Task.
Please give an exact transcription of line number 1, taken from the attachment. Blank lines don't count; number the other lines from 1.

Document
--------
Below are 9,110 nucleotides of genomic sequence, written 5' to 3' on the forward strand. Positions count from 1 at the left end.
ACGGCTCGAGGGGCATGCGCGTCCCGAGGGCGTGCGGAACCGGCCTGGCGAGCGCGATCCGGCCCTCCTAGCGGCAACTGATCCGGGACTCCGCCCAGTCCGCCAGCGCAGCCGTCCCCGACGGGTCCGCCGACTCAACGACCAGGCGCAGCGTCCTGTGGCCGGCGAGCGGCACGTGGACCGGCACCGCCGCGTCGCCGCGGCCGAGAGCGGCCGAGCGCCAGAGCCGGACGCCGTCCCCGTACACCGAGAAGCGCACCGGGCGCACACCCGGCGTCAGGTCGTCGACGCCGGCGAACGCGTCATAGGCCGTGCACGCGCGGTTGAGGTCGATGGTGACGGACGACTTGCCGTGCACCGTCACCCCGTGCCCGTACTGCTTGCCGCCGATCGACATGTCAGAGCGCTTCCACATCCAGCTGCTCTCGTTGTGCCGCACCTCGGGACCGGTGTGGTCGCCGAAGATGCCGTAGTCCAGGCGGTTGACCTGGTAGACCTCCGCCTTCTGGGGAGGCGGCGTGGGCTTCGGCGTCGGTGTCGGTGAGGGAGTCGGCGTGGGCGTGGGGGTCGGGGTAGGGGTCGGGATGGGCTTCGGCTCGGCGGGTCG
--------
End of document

Below are 9,110 nucleotides of genomic sequence, written 5' to 3' on the forward strand. Positions count from 1 at the left end.